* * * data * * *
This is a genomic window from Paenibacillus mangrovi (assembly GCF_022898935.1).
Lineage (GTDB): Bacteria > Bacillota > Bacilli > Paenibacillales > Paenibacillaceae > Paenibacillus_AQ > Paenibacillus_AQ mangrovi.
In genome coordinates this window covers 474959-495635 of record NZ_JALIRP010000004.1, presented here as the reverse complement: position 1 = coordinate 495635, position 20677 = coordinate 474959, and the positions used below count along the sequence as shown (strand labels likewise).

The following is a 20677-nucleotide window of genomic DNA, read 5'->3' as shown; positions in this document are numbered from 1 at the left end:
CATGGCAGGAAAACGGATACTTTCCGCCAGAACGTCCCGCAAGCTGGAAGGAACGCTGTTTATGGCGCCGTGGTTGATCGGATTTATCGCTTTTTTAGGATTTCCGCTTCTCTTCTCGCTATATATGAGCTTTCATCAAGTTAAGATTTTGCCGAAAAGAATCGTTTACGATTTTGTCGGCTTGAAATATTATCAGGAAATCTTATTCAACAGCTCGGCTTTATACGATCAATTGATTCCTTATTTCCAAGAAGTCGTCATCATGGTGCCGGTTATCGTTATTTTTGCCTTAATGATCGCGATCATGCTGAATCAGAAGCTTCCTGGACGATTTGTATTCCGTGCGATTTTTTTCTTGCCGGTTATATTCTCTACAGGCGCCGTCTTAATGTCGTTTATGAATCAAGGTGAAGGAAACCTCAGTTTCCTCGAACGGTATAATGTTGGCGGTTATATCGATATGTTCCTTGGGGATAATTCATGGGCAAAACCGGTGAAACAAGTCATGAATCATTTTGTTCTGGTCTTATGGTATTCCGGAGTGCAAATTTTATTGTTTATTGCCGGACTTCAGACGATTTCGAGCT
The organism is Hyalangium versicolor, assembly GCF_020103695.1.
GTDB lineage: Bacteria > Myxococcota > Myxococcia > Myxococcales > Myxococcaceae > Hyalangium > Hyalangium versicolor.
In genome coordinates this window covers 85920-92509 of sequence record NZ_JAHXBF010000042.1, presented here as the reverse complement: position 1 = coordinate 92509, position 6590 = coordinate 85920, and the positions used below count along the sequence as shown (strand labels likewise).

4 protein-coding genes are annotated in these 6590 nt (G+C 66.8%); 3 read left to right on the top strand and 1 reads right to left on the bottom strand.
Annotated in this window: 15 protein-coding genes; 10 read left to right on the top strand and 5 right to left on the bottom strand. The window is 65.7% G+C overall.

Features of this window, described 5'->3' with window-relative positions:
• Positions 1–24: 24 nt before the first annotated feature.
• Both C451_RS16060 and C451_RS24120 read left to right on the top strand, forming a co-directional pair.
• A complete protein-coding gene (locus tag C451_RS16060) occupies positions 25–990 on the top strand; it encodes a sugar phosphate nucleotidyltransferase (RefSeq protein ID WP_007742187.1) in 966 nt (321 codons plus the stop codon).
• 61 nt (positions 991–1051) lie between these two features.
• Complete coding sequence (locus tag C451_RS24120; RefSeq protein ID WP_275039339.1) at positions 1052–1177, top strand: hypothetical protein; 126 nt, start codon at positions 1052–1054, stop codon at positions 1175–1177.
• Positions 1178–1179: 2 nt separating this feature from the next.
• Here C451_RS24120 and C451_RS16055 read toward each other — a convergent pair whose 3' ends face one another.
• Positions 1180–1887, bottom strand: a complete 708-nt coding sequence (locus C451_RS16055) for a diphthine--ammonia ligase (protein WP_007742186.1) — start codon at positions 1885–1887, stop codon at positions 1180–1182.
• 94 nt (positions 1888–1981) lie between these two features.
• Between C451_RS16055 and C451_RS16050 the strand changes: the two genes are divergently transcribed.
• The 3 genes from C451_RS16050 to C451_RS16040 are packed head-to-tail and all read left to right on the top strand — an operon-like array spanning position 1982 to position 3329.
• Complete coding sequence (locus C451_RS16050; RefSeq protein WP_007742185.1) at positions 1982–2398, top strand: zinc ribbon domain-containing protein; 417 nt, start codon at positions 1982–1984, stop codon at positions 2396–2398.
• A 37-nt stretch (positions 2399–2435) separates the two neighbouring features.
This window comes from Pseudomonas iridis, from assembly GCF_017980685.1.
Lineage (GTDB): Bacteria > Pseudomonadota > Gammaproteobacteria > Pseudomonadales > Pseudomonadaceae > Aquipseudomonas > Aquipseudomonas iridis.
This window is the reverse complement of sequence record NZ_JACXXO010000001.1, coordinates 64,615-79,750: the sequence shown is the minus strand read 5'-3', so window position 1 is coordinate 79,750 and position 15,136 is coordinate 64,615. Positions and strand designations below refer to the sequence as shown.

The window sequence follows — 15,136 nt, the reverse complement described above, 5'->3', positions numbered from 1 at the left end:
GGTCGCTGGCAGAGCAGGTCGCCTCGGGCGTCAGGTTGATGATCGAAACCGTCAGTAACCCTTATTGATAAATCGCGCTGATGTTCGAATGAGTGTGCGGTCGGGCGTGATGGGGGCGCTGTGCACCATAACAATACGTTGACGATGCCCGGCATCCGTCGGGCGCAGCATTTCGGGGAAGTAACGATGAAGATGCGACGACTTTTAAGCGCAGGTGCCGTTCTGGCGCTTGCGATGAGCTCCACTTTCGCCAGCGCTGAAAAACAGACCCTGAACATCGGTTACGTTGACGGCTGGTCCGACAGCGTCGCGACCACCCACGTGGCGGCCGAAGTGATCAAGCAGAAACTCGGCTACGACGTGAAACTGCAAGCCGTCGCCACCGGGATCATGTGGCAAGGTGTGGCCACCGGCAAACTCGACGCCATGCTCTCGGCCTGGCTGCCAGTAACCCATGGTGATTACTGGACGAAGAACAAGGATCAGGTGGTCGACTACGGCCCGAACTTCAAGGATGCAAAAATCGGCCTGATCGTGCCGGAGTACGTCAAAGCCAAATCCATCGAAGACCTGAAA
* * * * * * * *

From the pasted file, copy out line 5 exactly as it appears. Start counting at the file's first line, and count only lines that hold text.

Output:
CATGGCAGGAAAACGGATACTTTCCGCCAGAACGTCCCGCAAGCTGGAAGGAACGCTGTTTATGGCGCCGTGGTTGATCGGATTTATCGCTTTTTTAGGATTTCCGCTTCTCTTCTCGCTATATATGAGCTTTCATCAAGTTAAGATTTTGCCGAAAAGAATCGTTTACGATTTTGTCGGCTTGAAATATTATCAGGAAATCTTATTCAACAGCTCGGCTTTATACGATCAATTGATTCCTTATTTCCAAGAAGTCGTCATCATGGTGCCGGTTATCGTTATTTTTGCCTTAATGATCGCGATCATGCTGAATCAGAAGCTTCCTGGACGATTTGTATTCCGTGCGATTTTTTTCTTGCCGGTTATATTCTCTACAGGCGCCGTCTTAATGTCGTTTATGAATCAAGGTGAAGGAAACCTCAGTTTCCTCGAACGGTATAATGTTGGCGGTTATATCGATATGTTCCTTGGGGATAATTCATGGGCAAAACCGGTGAAACAAGTCATGAATCATTTTGTTCTGGTCTTATGGTATTCCGGAGTGCAAATTTTATTGTTTATTGCCGGACTTCAGACGATTTCGAGCT